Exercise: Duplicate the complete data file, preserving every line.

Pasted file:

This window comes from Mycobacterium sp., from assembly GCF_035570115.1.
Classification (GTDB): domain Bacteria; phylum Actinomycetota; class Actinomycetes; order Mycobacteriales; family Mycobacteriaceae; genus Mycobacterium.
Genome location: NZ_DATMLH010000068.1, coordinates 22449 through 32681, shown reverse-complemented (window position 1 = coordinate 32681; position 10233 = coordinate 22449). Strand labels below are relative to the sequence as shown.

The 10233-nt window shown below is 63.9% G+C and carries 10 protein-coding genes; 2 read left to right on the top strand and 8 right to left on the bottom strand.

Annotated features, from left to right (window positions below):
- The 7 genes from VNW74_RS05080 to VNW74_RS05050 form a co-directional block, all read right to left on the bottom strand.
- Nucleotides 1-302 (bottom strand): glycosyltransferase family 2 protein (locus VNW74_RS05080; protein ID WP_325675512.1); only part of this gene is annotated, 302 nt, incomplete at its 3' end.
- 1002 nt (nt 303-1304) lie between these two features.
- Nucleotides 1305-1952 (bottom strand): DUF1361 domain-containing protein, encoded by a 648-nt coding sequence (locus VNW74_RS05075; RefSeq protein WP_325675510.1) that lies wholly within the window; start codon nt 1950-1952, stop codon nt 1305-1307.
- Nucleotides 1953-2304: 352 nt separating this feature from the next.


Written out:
This window comes from Mycobacterium sp., from assembly GCF_035570115.1.
Classification (GTDB): domain Bacteria; phylum Actinomycetota; class Actinomycetes; order Mycobacteriales; family Mycobacteriaceae; genus Mycobacterium.
Genome location: NZ_DATMLH010000068.1, coordinates 22449 through 32681, shown reverse-complemented (window position 1 = coordinate 32681; position 10233 = coordinate 22449). Strand labels below are relative to the sequence as shown.

The 10233-nt window shown below is 63.9% G+C and carries 10 protein-coding genes; 2 read left to right on the top strand and 8 right to left on the bottom strand.

Annotated features, from left to right (window positions below):
- The 7 genes from VNW74_RS05080 to VNW74_RS05050 form a co-directional block, all read right to left on the bottom strand.
- Nucleotides 1-302 (bottom strand): glycosyltransferase family 2 protein (locus VNW74_RS05080; protein ID WP_325675512.1); only part of this gene is annotated, 302 nt, incomplete at its 3' end.
- 1002 nt (nt 303-1304) lie between these two features.
- Nucleotides 1305-1952 (bottom strand): DUF1361 domain-containing protein, encoded by a 648-nt coding sequence (locus VNW74_RS05075; RefSeq protein WP_325675510.1) that lies wholly within the window; start codon nt 1950-1952, stop codon nt 1305-1307.
- Nucleotides 1953-2304: 352 nt separating this feature from the next.